I crossed the river just upstream from a small set of rapids.  The water wasn't very deep but it was extremely cold.  The current was quite fast and the river would be harder to cross if it were much deeper.  If the river had been in flood I would have had to return to Kanangra Walls.

The Coxs River forms a long tranquil pool upstream of the rapids.  There were reflections of the she oaks set against Yellow Dog Ridge in the pool.  Incredible scenery.

Before I started up Yellow Pup Ridge I had a quick look around Yellow Pup Point.  It was a pleasant open forest. 

I worked my way up the eastern side of Yellow Pup Ridge until I regained the track.  The track up Yellow Pup Ridge is old track and well used.   It is very clear and easy to follow but pretty steep and soon my personal cooling system was in full swing.

There were a number of different plants flowering on the way up to Mt Yellow Dog and spider webs glistened in the sun light.

Wombats obviously used the track and they had marked their territories clearly.

The slopes of Mt Yellow Dog are heavily timbered but from time to time it was possible to see Kanangra Creek, Mt Konangaroo or Mt Strongleg through the trees.

It took me 3 hours to reach the top, a distance of 4 kilometres and a climb of 620 metres.

The tall eucalypts at the summit did not completely block the view.  I could see Kanangra Walls in the distance, almost 16 kilometres as the crow flies and 30 kilometres by the route I'd followed.

The summit of Mt Yellow Dog is a wide flat area with a huge stone cairn.  It was good to take my pack off and walk around 'weightless'.  There was a slight breeze blowing so I had a chance to dry out my shirt while I had lunch.  There were several convenient branches to hang my shirt on.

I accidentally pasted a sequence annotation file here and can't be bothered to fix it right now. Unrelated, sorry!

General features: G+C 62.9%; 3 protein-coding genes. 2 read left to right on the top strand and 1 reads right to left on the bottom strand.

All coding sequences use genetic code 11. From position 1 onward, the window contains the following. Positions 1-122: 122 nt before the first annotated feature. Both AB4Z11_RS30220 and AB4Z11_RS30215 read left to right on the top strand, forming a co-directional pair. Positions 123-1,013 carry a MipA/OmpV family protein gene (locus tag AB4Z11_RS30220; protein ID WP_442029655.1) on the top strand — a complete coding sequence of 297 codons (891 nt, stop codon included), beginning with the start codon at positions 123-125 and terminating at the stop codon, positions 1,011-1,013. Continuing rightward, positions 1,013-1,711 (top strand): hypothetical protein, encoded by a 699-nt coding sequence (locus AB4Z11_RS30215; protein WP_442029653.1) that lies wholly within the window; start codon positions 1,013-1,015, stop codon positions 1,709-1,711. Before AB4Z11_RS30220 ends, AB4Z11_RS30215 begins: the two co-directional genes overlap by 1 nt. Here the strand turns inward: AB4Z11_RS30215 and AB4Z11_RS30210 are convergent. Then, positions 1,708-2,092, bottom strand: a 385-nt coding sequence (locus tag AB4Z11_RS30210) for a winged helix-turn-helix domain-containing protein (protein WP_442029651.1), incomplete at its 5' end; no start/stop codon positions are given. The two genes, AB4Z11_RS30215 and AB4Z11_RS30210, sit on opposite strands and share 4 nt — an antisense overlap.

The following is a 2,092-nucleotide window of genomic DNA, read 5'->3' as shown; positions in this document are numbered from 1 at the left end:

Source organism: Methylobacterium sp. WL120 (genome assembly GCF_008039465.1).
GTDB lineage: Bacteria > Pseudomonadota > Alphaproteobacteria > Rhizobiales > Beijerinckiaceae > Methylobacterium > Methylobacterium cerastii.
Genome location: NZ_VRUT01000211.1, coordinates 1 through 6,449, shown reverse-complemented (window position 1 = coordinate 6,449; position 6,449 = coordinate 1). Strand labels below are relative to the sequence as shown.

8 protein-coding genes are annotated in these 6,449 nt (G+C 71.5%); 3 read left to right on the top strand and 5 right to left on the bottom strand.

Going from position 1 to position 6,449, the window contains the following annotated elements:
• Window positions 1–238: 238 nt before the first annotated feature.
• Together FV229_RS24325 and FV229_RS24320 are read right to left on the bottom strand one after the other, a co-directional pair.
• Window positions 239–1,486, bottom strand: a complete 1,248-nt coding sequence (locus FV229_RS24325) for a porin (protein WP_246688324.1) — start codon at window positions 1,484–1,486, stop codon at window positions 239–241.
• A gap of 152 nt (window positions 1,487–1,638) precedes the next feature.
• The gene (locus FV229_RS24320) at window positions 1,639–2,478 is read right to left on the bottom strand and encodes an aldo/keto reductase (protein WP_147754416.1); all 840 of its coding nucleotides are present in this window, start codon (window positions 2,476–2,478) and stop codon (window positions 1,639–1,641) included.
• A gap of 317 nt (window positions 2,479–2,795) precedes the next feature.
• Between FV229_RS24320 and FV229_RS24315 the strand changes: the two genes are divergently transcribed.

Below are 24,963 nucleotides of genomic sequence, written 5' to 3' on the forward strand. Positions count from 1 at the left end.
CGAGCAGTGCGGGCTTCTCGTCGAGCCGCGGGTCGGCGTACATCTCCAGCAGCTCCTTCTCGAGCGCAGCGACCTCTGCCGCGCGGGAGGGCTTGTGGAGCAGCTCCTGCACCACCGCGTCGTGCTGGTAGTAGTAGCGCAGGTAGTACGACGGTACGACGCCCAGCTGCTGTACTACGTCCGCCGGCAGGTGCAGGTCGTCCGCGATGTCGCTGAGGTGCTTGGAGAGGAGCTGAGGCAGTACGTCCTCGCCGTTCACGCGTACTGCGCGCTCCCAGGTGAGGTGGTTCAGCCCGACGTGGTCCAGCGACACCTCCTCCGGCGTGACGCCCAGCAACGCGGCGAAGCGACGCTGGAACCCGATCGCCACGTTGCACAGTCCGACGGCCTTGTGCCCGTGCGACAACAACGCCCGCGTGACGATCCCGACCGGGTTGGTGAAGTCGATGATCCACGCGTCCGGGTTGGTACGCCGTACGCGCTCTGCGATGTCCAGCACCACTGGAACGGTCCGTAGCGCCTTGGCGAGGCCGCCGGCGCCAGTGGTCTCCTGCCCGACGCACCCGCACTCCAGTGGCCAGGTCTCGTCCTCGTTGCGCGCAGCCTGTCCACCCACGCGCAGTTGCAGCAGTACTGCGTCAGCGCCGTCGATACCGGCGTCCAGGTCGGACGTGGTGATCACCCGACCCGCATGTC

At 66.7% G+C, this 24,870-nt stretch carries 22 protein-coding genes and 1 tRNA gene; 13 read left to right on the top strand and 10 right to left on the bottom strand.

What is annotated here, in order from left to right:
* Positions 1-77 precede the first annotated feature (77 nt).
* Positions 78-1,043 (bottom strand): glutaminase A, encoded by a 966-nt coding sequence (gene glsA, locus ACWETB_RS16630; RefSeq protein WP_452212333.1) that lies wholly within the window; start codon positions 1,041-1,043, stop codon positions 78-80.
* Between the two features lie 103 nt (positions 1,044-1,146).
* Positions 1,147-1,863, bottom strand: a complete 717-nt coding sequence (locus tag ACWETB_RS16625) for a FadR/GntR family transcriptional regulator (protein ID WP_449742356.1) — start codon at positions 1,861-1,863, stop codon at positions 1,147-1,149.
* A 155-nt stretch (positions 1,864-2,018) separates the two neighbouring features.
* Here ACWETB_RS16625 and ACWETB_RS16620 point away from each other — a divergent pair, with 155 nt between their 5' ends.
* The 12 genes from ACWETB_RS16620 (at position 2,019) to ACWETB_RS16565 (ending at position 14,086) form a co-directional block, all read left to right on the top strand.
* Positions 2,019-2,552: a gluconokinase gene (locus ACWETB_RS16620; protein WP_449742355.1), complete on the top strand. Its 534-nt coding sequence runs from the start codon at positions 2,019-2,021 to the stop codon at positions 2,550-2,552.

As I returned to my pack to get my lunch I noticed the gray harness had turned black.  It had been gray a few minutes before when I'd put my pack down on a large rock.  Now it was covered with ants.  They were attracted to the sweat on the harness.

Fortunately my pack can be pulled apart very quickly.  I was able to separate the harness from the pack before any of the ants found their way into my gear.  It took almost 30 minutes to pursuade all the ants to leave the harness.  I ate my lunch, reassembled my pack and started off to Mt Dingo.

A track to Mt Dingo branches off to the east a little less then 3 kilometres from Mt Yellow Dog.  I took almost an hour to reach the track junction.

It was good ridgetop walking.  At first it was through open forest and across rocky out crops.  Closer to Mt Dingo where Yellow Dog Ridge and Brindle Dog Ridge merge it was through thicker dry sclerophyll forest.

At various spots along the way Blue Flax Lillies were flowering.  Occasionally there were White Finger orchids glowing in the afternoon light.  I was really surprised to see the orchids.

The track up to Mt Dingo is well defined and easy to follow.  Partway up the track has been heavily eroded and care is needed with this section.  From there it just gets steeper and steeper.